Enabling Technology


Slides can be viewed here

Literacy for All

Gretchen’s lecture involved a discussion into the trying and complicated task of augmenting literacy development plans for children with disabilities.

Model classroom

In determining what students with disabilities are to be learning, one should ask them self, “What are students in typical classrooms expected to be studying at a certain level?” Furthermore, “what has the student of normal level accomplished by a certain level?”

Conventional Literacy

Conventional literacy describes the gradual exploration and developmental structure for understanding appropriate goals and determining appropriate activities for instruction.

  1. How are kids exposed to language?
  2. How do kids begin to speak?
  3. How do kids begin to write?
  4. How are kids rewarded for these actions?
  5. How do these exploratory activities lead to literacy?

From these questions and the analysis that follows, model classrooms and activities are to be built to cater to the literacy needs and levels of students.

Emergent Literacy

The current view of literacy development is as follows:

  1. Literacy begins at birth
  2. Children learn about literacy actively engaged
  3. Children learn literacy in real life experiences
  4. Reading, writing, speaking, and listening develop concurrently
  5. Reading and writing affect one another
  6. Communication/Listening and Expressive Communication affect one another

Typical emergent writers and readers have…

  1. had over 1000 hours of interaction with print
  2. understood the purpose of reading and writing
  3. played with sound
  4. begun the development of letter knowledge
  5. explored writing

What can a model classroom do to augment these traits in children with disabilities?


With the necessities identified, Gretchen and staff must provide opportunities to their students that cater to their specific needs. Below are some examples

For children with limited movement/feedback, writing and letter development can be a difficult hurdle to surpass. Therefore, the staff has come up with creative solutions such as switch-and-light scanning techniques where a helper scans and alphabet until the students relays their choice via a switch.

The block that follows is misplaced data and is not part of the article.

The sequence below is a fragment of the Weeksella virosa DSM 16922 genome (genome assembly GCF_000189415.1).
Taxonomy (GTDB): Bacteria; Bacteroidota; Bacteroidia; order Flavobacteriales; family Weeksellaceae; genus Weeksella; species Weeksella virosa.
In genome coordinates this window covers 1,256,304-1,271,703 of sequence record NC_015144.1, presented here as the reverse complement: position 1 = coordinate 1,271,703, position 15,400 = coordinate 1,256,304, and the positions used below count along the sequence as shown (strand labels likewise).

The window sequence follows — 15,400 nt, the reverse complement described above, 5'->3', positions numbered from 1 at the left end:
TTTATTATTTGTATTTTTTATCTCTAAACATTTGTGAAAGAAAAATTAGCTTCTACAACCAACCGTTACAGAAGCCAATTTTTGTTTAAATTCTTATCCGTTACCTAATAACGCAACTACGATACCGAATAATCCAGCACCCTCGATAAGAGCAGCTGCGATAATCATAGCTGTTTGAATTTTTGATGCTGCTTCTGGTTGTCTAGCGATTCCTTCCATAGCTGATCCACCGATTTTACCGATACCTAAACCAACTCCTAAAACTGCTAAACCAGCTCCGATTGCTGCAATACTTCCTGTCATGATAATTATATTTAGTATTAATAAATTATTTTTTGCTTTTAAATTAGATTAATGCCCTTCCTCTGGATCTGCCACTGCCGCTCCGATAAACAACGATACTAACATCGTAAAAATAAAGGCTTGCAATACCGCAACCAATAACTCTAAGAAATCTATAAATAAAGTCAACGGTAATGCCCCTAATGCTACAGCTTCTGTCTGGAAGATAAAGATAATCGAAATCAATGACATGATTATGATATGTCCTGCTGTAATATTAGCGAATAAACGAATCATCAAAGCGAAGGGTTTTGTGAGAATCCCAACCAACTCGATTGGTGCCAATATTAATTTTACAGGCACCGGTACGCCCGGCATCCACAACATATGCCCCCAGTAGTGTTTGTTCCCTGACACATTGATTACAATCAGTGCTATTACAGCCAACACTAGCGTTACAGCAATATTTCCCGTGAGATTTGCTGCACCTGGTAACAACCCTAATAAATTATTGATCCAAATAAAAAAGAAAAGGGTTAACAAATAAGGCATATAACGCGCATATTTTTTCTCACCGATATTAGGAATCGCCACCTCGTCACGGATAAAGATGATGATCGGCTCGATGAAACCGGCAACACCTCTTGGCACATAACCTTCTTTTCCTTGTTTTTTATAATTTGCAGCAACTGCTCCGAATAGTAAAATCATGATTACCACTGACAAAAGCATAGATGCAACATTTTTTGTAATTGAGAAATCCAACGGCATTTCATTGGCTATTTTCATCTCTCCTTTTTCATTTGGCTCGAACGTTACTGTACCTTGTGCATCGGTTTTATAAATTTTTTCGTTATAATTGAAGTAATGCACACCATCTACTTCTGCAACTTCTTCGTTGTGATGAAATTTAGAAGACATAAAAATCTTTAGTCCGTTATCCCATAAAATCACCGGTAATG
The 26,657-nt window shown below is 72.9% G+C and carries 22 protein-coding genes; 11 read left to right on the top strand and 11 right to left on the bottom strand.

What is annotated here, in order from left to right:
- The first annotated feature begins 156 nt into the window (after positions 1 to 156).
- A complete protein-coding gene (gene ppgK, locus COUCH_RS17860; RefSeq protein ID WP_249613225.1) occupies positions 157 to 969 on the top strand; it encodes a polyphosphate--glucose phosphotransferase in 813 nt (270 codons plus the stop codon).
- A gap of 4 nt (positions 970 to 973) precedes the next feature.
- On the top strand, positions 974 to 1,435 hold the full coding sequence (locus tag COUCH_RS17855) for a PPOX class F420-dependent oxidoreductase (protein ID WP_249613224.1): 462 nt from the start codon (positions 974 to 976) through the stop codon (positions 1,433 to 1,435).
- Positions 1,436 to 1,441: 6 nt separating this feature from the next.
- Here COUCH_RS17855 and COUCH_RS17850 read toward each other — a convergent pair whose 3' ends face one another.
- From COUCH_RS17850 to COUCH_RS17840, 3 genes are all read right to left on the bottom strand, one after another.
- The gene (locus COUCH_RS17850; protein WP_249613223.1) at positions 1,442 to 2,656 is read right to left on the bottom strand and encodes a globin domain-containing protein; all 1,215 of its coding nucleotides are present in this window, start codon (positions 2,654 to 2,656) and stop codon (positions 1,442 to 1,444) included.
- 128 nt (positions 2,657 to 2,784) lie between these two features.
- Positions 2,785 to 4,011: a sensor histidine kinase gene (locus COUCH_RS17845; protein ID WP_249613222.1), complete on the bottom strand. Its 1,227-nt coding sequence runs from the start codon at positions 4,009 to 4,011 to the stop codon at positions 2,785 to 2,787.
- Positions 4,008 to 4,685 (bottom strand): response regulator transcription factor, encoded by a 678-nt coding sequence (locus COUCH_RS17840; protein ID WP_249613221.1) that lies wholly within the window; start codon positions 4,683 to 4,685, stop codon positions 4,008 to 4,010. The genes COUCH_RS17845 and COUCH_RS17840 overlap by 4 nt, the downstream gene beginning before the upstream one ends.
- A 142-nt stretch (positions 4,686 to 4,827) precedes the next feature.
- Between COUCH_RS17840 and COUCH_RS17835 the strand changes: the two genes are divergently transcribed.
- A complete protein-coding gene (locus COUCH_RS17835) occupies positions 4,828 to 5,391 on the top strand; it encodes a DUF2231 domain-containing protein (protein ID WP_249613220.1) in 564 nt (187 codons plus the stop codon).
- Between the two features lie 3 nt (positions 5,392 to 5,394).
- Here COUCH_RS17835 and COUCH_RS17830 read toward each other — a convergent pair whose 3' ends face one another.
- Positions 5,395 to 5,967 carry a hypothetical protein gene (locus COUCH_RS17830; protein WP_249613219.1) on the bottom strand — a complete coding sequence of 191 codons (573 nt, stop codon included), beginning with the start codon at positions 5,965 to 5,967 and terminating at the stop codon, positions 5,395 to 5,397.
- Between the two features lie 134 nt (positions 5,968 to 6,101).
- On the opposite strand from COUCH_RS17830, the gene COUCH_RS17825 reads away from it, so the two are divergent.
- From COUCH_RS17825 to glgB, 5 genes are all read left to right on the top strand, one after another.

AAC devices that allow the student to select from the device’s menus to communicate wants and needs.

Visual rather that auditory stimulation for reward and feed back for a job well done.

Selecting letters with their eyes using a helper and a eye gaze model. Students are able to move their eyes to a corresponding area where the helper is able to select and record the appropriate letter for the student.

Analyzing Progress

Gretchen spoke of the difficulty that is experienced when attempting to analyze the progress of her students. For instance, many of her students can write via the helper-scanner technique for an hour and only produce a sentence. However, there appear to be patterns and intelligent decisions emerging as consistent with emergent reading/writing. Therefore, Gretchen spoke of her need for a software package or general heuristic to compare these writings against to watch progress over time.

Possible Project Idea

Given Gretchen’s needs, she has asked for a software package that would allow instructors to enter their child’s text string into an analyzer to determine the amount of random selection vs. intelligent request. Ideas include:

  1. A web based application to allow ease of deployment
  2. A graph with database to show progress over time
  3. A proper matrix to allow multiple forms of input with proper weight to each letter (scanner, keyboard, et cetera)

Lesson of the Day

In the end I felt that the message that Gretchen most wanted the class to receive is this – communication is only as good as the weakest link. A lot of the children that she sees are physically unable to communicate via normal lines of communication. Therefore they need extra attention and help to develop the skills of emergent literacy. Without attention paid to these needs, children with disabilities would be unable to ever have a voice in their life. Therefore, it requires care and detail to allow them to have the knowledge and ability to be heard.

1 I appologize for the lack of pictures but due to inexperience with the class camera, I was unable to capture any images of Gretchen’s lecture.